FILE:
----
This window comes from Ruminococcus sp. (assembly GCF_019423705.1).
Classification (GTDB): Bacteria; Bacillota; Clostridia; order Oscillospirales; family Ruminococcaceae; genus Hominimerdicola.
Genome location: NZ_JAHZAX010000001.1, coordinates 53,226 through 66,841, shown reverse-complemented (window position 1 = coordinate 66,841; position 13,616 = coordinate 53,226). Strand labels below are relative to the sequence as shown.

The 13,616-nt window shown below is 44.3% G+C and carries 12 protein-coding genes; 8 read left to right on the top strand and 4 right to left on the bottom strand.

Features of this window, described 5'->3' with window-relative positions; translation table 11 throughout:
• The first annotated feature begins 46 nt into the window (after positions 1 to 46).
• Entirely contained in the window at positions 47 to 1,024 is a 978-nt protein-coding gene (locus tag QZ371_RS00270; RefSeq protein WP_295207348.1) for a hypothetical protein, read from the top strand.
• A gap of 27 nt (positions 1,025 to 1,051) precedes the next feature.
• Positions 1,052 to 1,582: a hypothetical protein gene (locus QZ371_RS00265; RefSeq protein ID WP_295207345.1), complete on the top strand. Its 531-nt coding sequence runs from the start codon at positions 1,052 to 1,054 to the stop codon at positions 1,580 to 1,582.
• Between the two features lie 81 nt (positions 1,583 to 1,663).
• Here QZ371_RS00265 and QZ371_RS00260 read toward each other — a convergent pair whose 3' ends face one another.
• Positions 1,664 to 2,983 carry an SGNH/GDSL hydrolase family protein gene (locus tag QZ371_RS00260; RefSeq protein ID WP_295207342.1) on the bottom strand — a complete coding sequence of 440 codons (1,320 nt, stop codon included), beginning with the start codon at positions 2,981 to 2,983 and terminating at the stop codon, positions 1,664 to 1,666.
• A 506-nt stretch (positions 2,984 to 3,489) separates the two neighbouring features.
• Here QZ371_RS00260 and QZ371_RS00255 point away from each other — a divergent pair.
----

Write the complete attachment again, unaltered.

This window comes from Ruminococcus sp. (assembly GCF_019423705.1).
Classification (GTDB): Bacteria; Bacillota; Clostridia; order Oscillospirales; family Ruminococcaceae; genus Hominimerdicola.
Genome location: NZ_JAHZAX010000001.1, coordinates 53,226 through 66,841, shown reverse-complemented (window position 1 = coordinate 66,841; position 13,616 = coordinate 53,226). Strand labels below are relative to the sequence as shown.

The 13,616-nt window shown below is 44.3% G+C and carries 12 protein-coding genes; 8 read left to right on the top strand and 4 right to left on the bottom strand.

Features of this window, described 5'->3' with window-relative positions; translation table 11 throughout:
• The first annotated feature begins 46 nt into the window (after positions 1 to 46).
• Entirely contained in the window at positions 47 to 1,024 is a 978-nt protein-coding gene (locus tag QZ371_RS00270; RefSeq protein WP_295207348.1) for a hypothetical protein, read from the top strand.
• A gap of 27 nt (positions 1,025 to 1,051) precedes the next feature.
• Positions 1,052 to 1,582: a hypothetical protein gene (locus QZ371_RS00265; RefSeq protein ID WP_295207345.1), complete on the top strand. Its 531-nt coding sequence runs from the start codon at positions 1,052 to 1,054 to the stop codon at positions 1,580 to 1,582.
• Between the two features lie 81 nt (positions 1,583 to 1,663).
• Here QZ371_RS00265 and QZ371_RS00260 read toward each other — a convergent pair whose 3' ends face one another.
• Positions 1,664 to 2,983 carry an SGNH/GDSL hydrolase family protein gene (locus tag QZ371_RS00260; RefSeq protein ID WP_295207342.1) on the bottom strand — a complete coding sequence of 440 codons (1,320 nt, stop codon included), beginning with the start codon at positions 2,981 to 2,983 and terminating at the stop codon, positions 1,664 to 1,666.
• A 506-nt stretch (positions 2,984 to 3,489) separates the two neighbouring features.
• Here QZ371_RS00260 and QZ371_RS00255 point away from each other — a divergent pair.